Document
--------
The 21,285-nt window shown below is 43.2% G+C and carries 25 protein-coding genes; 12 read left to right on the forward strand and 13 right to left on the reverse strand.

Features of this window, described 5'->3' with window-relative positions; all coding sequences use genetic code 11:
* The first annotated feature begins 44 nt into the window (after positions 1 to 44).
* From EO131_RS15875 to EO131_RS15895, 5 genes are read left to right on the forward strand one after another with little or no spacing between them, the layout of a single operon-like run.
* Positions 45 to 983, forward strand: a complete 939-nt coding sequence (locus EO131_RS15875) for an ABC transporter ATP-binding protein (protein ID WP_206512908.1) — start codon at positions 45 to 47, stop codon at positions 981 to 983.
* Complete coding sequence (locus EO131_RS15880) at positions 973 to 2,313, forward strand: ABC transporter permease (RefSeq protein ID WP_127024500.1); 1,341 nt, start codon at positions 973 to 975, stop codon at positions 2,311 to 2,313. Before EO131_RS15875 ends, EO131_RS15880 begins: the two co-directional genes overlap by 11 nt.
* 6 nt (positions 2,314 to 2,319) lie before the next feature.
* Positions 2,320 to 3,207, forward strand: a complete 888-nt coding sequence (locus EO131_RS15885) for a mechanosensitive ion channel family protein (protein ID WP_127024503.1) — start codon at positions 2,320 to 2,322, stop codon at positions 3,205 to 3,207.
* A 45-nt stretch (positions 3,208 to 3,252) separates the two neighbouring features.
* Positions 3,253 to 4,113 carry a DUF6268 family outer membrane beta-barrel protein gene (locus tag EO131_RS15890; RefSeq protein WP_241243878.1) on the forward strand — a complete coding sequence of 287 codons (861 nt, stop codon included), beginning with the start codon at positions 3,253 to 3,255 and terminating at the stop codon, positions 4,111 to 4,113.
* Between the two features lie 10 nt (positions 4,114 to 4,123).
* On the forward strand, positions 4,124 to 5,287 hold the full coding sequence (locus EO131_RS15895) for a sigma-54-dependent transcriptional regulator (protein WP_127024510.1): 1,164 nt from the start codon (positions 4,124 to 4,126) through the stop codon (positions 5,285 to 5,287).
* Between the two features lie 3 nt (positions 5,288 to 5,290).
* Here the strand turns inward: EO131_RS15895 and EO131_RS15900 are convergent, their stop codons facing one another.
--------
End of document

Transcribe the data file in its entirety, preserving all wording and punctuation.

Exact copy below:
The 21,285-nt window shown below is 43.2% G+C and carries 25 protein-coding genes; 12 read left to right on the forward strand and 13 right to left on the reverse strand.

Features of this window, described 5'->3' with window-relative positions; all coding sequences use genetic code 11:
* The first annotated feature begins 44 nt into the window (after positions 1 to 44).
* From EO131_RS15875 to EO131_RS15895, 5 genes are read left to right on the forward strand one after another with little or no spacing between them, the layout of a single operon-like run.
* Positions 45 to 983, forward strand: a complete 939-nt coding sequence (locus EO131_RS15875) for an ABC transporter ATP-binding protein (protein ID WP_206512908.1) — start codon at positions 45 to 47, stop codon at positions 981 to 983.
* Complete coding sequence (locus EO131_RS15880) at positions 973 to 2,313, forward strand: ABC transporter permease (RefSeq protein ID WP_127024500.1); 1,341 nt, start codon at positions 973 to 975, stop codon at positions 2,311 to 2,313. Before EO131_RS15875 ends, EO131_RS15880 begins: the two co-directional genes overlap by 11 nt.
* 6 nt (positions 2,314 to 2,319) lie before the next feature.
* Positions 2,320 to 3,207, forward strand: a complete 888-nt coding sequence (locus EO131_RS15885) for a mechanosensitive ion channel family protein (protein ID WP_127024503.1) — start codon at positions 2,320 to 2,322, stop codon at positions 3,205 to 3,207.
* A 45-nt stretch (positions 3,208 to 3,252) separates the two neighbouring features.
* Positions 3,253 to 4,113 carry a DUF6268 family outer membrane beta-barrel protein gene (locus tag EO131_RS15890; RefSeq protein WP_241243878.1) on the forward strand — a complete coding sequence of 287 codons (861 nt, stop codon included), beginning with the start codon at positions 3,253 to 3,255 and terminating at the stop codon, positions 4,111 to 4,113.
* Between the two features lie 10 nt (positions 4,114 to 4,123).
* On the forward strand, positions 4,124 to 5,287 hold the full coding sequence (locus EO131_RS15895) for a sigma-54-dependent transcriptional regulator (protein WP_127024510.1): 1,164 nt from the start codon (positions 4,124 to 4,126) through the stop codon (positions 5,285 to 5,287).
* Between the two features lie 3 nt (positions 5,288 to 5,290).
* Here the strand turns inward: EO131_RS15895 and EO131_RS15900 are convergent, their stop codons facing one another.